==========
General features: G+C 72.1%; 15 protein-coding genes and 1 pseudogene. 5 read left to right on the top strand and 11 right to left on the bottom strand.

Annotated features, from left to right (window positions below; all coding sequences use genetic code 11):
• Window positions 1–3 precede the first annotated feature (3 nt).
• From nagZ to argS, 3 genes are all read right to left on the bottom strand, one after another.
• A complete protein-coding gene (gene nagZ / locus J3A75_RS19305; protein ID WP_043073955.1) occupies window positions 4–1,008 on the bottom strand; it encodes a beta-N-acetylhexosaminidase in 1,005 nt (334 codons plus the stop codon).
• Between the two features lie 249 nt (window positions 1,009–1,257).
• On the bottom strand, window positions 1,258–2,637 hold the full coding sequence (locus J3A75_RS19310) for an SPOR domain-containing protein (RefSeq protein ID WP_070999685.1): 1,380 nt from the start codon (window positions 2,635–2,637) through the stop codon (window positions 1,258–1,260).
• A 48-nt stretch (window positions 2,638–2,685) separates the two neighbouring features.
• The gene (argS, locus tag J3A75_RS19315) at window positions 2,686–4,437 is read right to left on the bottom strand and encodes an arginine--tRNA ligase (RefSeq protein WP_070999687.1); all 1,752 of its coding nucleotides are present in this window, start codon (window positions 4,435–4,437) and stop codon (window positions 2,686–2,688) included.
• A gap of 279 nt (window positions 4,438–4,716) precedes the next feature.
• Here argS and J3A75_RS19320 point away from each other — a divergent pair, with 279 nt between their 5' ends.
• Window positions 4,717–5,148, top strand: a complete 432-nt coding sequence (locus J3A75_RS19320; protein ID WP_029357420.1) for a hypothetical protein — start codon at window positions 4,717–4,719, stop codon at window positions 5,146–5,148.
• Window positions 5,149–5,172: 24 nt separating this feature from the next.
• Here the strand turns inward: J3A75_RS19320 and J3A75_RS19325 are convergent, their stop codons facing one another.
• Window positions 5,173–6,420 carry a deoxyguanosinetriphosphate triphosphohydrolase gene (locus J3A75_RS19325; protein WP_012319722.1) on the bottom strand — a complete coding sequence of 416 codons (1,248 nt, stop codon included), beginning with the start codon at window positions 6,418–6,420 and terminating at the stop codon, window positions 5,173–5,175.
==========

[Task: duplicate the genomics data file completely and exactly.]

General features: G+C 72.1%; 15 protein-coding genes and 1 pseudogene. 5 read left to right on the top strand and 11 right to left on the bottom strand.

Annotated features, from left to right (window positions below; all coding sequences use genetic code 11):
• Window positions 1–3 precede the first annotated feature (3 nt).
• From nagZ to argS, 3 genes are all read right to left on the bottom strand, one after another.
• A complete protein-coding gene (gene nagZ / locus J3A75_RS19305; protein ID WP_043073955.1) occupies window positions 4–1,008 on the bottom strand; it encodes a beta-N-acetylhexosaminidase in 1,005 nt (334 codons plus the stop codon).
• Between the two features lie 249 nt (window positions 1,009–1,257).
• On the bottom strand, window positions 1,258–2,637 hold the full coding sequence (locus J3A75_RS19310) for an SPOR domain-containing protein (RefSeq protein ID WP_070999685.1): 1,380 nt from the start codon (window positions 2,635–2,637) through the stop codon (window positions 1,258–1,260).
• A 48-nt stretch (window positions 2,638–2,685) separates the two neighbouring features.
• The gene (argS, locus tag J3A75_RS19315) at window positions 2,686–4,437 is read right to left on the bottom strand and encodes an arginine--tRNA ligase (RefSeq protein WP_070999687.1); all 1,752 of its coding nucleotides are present in this window, start codon (window positions 4,435–4,437) and stop codon (window positions 2,686–2,688) included.
• A gap of 279 nt (window positions 4,438–4,716) precedes the next feature.
• Here argS and J3A75_RS19320 point away from each other — a divergent pair, with 279 nt between their 5' ends.
• Window positions 4,717–5,148, top strand: a complete 432-nt coding sequence (locus J3A75_RS19320; protein ID WP_029357420.1) for a hypothetical protein — start codon at window positions 4,717–4,719, stop codon at window positions 5,146–5,148.
• Window positions 5,149–5,172: 24 nt separating this feature from the next.
• Here the strand turns inward: J3A75_RS19320 and J3A75_RS19325 are convergent, their stop codons facing one another.
• Window positions 5,173–6,420 carry a deoxyguanosinetriphosphate triphosphohydrolase gene (locus J3A75_RS19325; protein WP_012319722.1) on the bottom strand — a complete coding sequence of 416 codons (1,248 nt, stop codon included), beginning with the start codon at window positions 6,418–6,420 and terminating at the stop codon, window positions 5,173–5,175.